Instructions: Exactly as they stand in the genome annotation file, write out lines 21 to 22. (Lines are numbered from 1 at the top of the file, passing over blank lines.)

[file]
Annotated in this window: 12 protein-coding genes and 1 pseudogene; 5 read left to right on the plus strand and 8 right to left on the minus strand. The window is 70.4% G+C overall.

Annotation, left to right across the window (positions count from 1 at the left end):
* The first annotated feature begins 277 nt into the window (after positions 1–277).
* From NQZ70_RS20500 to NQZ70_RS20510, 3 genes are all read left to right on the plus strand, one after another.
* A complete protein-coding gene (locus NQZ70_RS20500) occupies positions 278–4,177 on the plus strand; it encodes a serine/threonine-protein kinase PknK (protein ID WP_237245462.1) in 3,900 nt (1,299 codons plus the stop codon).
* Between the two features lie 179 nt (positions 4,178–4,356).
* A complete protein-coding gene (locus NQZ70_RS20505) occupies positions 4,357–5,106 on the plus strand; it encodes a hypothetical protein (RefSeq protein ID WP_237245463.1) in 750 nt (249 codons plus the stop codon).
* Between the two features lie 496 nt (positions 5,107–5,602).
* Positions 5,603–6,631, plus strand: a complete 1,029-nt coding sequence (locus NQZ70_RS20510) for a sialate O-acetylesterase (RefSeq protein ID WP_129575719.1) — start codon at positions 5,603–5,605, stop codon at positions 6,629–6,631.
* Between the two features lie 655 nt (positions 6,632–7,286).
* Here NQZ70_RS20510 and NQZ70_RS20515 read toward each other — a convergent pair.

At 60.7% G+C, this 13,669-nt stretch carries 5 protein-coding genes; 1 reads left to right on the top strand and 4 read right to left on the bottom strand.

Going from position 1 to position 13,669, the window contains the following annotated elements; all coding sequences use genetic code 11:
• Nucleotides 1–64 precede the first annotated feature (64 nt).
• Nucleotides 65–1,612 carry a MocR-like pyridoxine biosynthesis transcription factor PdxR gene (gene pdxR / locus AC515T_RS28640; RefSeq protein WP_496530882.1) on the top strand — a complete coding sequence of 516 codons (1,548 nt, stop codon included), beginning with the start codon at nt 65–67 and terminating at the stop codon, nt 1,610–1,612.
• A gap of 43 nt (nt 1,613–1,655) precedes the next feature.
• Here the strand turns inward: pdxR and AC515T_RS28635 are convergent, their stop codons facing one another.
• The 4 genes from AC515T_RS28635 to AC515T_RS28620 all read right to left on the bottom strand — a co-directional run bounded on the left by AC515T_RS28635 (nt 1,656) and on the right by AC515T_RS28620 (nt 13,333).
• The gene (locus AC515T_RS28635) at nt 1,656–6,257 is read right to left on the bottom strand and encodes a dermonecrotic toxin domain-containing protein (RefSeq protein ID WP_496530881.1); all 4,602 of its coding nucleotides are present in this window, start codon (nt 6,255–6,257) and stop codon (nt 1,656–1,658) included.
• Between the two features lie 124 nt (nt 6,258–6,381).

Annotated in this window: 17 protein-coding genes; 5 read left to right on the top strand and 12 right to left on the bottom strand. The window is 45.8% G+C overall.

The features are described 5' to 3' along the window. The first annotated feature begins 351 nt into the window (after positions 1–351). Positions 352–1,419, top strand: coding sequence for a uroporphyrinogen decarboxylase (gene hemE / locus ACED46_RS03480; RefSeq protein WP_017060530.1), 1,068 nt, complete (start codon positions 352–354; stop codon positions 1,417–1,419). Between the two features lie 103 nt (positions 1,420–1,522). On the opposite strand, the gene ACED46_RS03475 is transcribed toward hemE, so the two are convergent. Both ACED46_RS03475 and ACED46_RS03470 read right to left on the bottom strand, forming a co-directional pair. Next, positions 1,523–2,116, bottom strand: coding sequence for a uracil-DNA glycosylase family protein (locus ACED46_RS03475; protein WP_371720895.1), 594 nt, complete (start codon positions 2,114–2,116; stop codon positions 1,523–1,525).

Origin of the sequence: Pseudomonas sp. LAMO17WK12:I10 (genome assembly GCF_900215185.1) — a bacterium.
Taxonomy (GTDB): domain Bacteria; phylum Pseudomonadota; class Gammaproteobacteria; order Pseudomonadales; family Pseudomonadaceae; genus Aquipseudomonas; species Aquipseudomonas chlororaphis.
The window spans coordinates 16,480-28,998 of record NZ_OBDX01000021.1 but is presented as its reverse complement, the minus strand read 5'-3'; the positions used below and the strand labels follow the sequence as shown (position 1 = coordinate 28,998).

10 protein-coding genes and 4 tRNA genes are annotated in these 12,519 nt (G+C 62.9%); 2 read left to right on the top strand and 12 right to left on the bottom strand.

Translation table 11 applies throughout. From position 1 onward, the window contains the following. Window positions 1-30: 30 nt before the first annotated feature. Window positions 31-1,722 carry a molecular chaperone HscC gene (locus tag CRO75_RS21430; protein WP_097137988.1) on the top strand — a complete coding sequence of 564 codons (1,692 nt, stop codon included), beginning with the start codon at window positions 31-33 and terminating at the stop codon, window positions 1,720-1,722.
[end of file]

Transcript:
Annotated in this window: 17 protein-coding genes; 5 read left to right on the top strand and 12 right to left on the bottom strand. The window is 45.8% G+C overall.

The features are described 5' to 3' along the window. The first annotated feature begins 351 nt into the window (after positions 1–351). Positions 352–1,419, top strand: coding sequence for a uroporphyrinogen decarboxylase (gene hemE / locus ACED46_RS03480; RefSeq protein WP_017060530.1), 1,068 nt, complete (start codon positions 352–354; stop codon positions 1,417–1,419). Between the two features lie 103 nt (positions 1,420–1,522). On the opposite strand, the gene ACED46_RS03475 is transcribed toward hemE, so the two are convergent. Both ACED46_RS03475 and ACED46_RS03470 read right to left on the bottom strand, forming a co-directional pair. Next, positions 1,523–2,116, bottom strand: coding sequence for a uracil-DNA glycosylase family protein (locus ACED46_RS03475; protein WP_371720895.1), 594 nt, complete (start codon positions 2,114–2,116; stop codon positions 1,523–1,525).